Cleveland Clinic London: a new era of private luxury health care in the UK

With cutting-edge technology and physician-led care, patients can recuperate with views of Buckingham Palace

Cleveland Clinic London is on Grosvenor Place, with top-class facilities and some fantastic views for recovering patients to enjoy. Photo: Cleveland Clinic
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When patients recover in their fifth-floor room at London’s newest private medical facility, Cleveland Clinic London Hospital, they can enjoy one of the best views in the city – a direct gaze over Queen Elizabeth’s back garden at Buckingham Palace.

A little farther afield the skyline is dotted with a collection of the capital’s trophy assets, from the London Eye to The Walkie Talkie tower and The Shard.

While property developers might rub their hands together in glee at the potential mark-up for such prime real estate, the team at Cleveland Clinic, which plans to open its first London hospital, CCL, next week, are taking a different approach.

“The views are beautiful. We do not charge extra,” says Dr Tom Mihaljevic, chief executive and president of Cleveland Clinic, who previously served as chief executive of Cleveland Clinic Abu Dhabi.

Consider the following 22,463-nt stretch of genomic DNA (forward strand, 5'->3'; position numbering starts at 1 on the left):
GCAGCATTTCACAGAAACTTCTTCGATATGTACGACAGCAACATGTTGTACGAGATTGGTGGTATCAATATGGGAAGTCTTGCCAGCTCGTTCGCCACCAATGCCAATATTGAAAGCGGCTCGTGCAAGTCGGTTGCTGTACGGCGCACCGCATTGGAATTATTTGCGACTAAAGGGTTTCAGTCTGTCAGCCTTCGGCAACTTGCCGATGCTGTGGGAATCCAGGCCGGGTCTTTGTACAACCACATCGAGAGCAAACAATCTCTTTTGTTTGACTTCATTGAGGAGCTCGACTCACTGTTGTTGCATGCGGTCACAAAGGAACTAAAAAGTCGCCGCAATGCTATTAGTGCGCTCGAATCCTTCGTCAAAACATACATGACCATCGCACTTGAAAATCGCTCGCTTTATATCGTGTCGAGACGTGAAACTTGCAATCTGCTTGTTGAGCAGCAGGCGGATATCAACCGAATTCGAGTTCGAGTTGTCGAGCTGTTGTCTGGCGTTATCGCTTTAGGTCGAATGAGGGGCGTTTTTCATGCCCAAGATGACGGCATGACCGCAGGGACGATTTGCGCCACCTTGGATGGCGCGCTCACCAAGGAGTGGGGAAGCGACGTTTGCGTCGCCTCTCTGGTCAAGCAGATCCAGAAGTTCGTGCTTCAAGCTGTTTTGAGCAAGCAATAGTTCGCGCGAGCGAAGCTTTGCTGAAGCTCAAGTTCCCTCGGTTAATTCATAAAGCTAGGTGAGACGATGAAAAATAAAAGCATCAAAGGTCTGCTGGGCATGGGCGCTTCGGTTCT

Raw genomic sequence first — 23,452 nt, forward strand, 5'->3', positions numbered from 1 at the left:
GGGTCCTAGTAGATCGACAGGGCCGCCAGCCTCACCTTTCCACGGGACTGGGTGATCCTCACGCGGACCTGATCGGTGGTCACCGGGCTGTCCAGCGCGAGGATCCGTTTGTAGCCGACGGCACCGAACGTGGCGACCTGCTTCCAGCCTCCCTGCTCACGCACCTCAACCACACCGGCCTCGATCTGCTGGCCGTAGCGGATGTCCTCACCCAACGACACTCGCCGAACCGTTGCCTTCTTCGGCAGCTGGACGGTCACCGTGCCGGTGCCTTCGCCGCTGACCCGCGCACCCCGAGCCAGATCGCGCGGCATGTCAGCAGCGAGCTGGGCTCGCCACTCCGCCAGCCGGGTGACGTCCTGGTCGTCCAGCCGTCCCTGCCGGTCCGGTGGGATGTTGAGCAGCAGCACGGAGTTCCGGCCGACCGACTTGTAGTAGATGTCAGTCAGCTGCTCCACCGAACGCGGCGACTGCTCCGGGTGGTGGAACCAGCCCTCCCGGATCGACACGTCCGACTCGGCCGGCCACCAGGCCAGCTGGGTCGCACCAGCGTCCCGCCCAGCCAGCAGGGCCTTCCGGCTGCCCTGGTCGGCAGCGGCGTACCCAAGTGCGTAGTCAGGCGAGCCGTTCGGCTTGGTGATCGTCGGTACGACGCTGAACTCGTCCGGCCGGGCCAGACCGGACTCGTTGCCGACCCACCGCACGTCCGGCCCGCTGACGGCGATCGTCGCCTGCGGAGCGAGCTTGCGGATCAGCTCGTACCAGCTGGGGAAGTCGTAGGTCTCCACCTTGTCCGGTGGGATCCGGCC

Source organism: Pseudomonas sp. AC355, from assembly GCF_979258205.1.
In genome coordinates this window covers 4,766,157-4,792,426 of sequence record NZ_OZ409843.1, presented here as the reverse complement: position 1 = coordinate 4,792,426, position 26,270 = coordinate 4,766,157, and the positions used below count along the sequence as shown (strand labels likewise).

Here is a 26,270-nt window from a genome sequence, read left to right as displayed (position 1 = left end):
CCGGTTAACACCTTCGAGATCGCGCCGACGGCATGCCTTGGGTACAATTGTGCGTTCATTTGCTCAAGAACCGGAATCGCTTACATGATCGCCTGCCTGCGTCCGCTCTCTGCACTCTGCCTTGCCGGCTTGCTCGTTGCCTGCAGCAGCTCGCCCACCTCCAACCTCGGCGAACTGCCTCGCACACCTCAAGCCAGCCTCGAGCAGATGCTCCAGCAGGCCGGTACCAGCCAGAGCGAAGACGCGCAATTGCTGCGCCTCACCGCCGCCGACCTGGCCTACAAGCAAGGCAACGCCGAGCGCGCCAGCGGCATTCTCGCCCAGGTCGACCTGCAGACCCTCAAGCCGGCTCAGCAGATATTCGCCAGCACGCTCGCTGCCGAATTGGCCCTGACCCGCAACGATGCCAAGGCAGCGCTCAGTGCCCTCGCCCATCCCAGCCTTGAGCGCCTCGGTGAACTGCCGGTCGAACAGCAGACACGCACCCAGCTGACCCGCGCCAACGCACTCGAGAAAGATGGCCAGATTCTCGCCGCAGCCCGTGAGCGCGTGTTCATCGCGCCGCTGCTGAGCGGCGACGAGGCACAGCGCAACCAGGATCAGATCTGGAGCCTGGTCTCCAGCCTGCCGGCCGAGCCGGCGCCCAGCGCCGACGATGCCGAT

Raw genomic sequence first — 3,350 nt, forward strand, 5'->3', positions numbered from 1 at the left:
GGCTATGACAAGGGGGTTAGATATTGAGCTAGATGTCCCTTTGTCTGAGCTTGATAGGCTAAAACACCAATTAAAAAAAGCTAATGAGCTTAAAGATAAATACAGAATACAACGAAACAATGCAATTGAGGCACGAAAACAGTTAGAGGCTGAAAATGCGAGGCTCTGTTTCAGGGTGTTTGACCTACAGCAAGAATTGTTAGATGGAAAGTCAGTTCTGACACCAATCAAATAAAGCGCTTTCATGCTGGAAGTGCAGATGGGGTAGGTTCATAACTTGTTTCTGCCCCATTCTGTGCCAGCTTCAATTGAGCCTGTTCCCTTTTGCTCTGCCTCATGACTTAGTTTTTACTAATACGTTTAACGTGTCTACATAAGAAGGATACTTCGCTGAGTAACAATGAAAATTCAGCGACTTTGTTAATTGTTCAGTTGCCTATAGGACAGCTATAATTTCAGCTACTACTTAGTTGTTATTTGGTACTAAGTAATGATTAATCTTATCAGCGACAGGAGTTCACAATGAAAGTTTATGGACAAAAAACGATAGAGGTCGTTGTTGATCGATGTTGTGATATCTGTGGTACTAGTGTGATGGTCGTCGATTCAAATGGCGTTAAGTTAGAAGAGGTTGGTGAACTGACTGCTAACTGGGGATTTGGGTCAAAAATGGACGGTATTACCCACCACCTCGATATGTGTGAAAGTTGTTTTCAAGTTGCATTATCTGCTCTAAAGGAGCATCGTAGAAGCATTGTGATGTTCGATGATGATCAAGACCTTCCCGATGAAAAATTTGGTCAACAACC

The new private 184-bed hospital and outpatient centre on Grosvenor Place in Belgravia is being pitched as a new era for private health care in Britain, complementing Cleveland Clinic’s existing outpatient facility in the capital, at Portland Place.

Unlike other private hospitals, it follows the model of care set by the US Cleveland Clinic brand, a physician-led group with no shareholders and almost all of its senior leadership positions occupied by doctors.

This approach has been adopted by the non-profit organisation across its 22 hospitals in the US and Canada, as well as at its 394-bed hospital in Abu Dhabi, which opened in 2015.